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What do you know about Glutamine?
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27 March 2019

What do you know about Glutamine?

What do you know about Glutamine?

Glutamine plays a very important role in the synthesis of muscle mass and is one of the most wanted amino acids for those who practice sports such as cycling, athletics, triathlons or swimming.


Glutamine is the most abundant amino acid in muscles and blood plasma. It is a "non-essential" amino acid since it can be synthesized by the body from other amino acids such as Glutamic acid, Valine and Isoleucine. But Glutamine is also considered to be a "semi-essential" amino acid because it is synthesized only in the amounts necessary to physiological needs, but not when there are increased needs, for example, in physical exercise or increased immune needs.


It has a very important role in anabolism, that is, in the synthesis of muscle mass and is one of the amino acids most wanted by those who practice sports such as cycling, athletics, triathlons or swimming, due to its biochemical constitution - it has two nitrogen atoms, which promotes metabolic activities of the body and potentiates endurance training.


Glutamine has an added importance when it comes to minimizing catabolism. In sports such as Bodybuilding and Crossfit whose muscular work with weights is intense, or any other anaerobic exercise, a large amount of Glutamine in the blood is released. This causes a loss of muscular reserves that can be prolonged, even during a few days after the practice of physical exercise. Some studies show that Glutamine levels in the body can drop by up to 50% after intense training.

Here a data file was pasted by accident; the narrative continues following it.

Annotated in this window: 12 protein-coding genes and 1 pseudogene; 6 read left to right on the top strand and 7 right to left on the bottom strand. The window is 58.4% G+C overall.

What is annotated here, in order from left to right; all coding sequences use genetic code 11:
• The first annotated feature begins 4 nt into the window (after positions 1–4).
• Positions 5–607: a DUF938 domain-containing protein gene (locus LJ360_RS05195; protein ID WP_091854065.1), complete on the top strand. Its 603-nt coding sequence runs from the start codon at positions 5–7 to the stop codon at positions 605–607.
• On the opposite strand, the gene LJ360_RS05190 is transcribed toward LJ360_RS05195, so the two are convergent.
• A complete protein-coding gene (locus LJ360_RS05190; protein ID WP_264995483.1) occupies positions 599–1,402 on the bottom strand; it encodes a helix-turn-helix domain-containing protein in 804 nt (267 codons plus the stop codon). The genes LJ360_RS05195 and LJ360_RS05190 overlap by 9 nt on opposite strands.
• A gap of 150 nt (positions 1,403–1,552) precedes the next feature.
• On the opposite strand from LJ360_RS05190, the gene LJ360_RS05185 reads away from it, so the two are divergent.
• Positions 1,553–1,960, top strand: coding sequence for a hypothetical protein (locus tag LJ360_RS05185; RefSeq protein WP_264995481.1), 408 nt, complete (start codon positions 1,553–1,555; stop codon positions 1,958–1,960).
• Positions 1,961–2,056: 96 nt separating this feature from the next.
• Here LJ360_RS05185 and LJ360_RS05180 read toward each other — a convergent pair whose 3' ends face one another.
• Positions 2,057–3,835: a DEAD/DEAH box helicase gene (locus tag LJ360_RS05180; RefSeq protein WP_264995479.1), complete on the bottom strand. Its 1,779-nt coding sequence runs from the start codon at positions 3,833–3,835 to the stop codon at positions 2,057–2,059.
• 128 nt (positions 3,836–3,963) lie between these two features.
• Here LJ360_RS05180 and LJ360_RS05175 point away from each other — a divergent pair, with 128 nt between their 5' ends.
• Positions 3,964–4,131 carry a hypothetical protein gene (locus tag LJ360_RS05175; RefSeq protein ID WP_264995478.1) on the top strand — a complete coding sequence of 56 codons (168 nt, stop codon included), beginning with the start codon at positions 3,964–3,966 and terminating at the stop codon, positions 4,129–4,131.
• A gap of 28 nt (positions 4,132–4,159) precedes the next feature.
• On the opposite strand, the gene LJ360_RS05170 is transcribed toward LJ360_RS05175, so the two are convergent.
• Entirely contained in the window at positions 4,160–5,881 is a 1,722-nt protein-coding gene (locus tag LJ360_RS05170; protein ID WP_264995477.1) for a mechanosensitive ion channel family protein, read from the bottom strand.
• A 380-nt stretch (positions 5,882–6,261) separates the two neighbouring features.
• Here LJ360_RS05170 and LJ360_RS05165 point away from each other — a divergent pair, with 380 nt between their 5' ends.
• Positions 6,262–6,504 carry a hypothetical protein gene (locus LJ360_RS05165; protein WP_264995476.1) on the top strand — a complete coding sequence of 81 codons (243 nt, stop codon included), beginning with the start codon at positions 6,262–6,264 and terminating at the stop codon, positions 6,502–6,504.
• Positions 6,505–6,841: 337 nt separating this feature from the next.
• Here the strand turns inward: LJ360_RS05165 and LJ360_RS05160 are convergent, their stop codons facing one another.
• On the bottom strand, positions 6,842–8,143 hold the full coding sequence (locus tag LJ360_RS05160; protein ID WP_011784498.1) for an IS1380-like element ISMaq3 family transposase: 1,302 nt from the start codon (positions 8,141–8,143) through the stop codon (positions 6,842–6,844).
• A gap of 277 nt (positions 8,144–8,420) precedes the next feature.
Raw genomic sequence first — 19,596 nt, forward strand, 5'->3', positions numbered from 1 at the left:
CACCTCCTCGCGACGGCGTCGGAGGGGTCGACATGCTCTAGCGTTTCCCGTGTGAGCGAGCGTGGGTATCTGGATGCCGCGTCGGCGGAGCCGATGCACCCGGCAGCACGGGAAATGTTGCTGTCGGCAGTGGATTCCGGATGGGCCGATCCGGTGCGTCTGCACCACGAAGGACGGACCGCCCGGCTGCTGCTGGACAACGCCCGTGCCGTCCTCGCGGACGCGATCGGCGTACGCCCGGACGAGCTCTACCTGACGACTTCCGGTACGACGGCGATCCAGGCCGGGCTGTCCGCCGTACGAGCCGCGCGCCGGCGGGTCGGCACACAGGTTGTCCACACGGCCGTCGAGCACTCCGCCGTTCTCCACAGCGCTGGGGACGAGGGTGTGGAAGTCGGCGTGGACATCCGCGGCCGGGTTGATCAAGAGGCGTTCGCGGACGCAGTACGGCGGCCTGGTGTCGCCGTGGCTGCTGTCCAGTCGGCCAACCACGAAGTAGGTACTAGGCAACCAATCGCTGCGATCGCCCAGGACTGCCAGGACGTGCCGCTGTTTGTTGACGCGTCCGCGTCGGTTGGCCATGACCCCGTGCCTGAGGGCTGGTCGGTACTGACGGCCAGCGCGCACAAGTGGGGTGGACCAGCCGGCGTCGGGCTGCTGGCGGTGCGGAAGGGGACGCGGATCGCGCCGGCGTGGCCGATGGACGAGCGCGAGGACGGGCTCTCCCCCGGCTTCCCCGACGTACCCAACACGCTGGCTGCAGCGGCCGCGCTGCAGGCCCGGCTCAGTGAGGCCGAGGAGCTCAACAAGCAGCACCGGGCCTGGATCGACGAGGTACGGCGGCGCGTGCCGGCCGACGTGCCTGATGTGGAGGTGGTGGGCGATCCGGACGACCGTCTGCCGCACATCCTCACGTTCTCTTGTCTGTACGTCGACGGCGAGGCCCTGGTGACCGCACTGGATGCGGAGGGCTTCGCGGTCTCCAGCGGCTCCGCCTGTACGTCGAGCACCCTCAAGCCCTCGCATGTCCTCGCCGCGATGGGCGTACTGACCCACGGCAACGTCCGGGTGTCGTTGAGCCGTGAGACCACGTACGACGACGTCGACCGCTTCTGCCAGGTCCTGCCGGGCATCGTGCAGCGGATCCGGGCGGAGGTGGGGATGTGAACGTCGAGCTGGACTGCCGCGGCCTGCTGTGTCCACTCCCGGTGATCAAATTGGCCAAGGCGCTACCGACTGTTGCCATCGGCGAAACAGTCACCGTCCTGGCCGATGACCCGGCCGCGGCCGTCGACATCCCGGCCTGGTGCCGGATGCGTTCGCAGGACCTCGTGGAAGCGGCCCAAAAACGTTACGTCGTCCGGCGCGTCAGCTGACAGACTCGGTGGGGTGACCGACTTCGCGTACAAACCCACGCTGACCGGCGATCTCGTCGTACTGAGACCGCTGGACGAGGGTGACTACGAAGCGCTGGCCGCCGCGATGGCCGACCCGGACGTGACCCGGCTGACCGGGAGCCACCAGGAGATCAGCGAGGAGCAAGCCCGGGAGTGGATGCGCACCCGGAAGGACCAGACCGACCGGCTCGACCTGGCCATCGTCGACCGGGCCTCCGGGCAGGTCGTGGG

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Glutamine is present in virtually all animal products we eat. Among the main dietary sources of Glutamine are milk and dairy products, meats, dry fruits such as almonds and peanuts, soybeans and eggs.
However, we should consider Glutamine supplementation for the reduction of muscle fatigue and faster recovery between workouts or competitions.


The recommended daily dose ranges from 500mg to 15g, distributed throughout the day. The ideal is to take advantage of the windows of opportunity to take advantage of Glutamine, namely: the time before and after training, along with simple carbohydrates to maximize and accelerate the entry of Glutamine into muscle cells. This contributes to a faster recovery process. And even before bed and / or wake up, to minimize catabolism.


To conclude, Glutamine has been the target of several studies and, in addition to its activity at muscular level, it is also highlighted:


- recovery of lesions and wound healing;
- as antioxidant - is essential to metabolize glutathione, an enzymatic complex with antioxidant action and that protects the cells from the action of free radicals;
- in boosting the immune system - is the main fuel for lymphocytes and macrophages;
- in the fight against metabolic acidosis;
- at the intestinal level - Glutamine protects the intestinal mucosa and helps in the absorption of vitamins and minerals in the intestine.



By Joana Correia, Nutritionist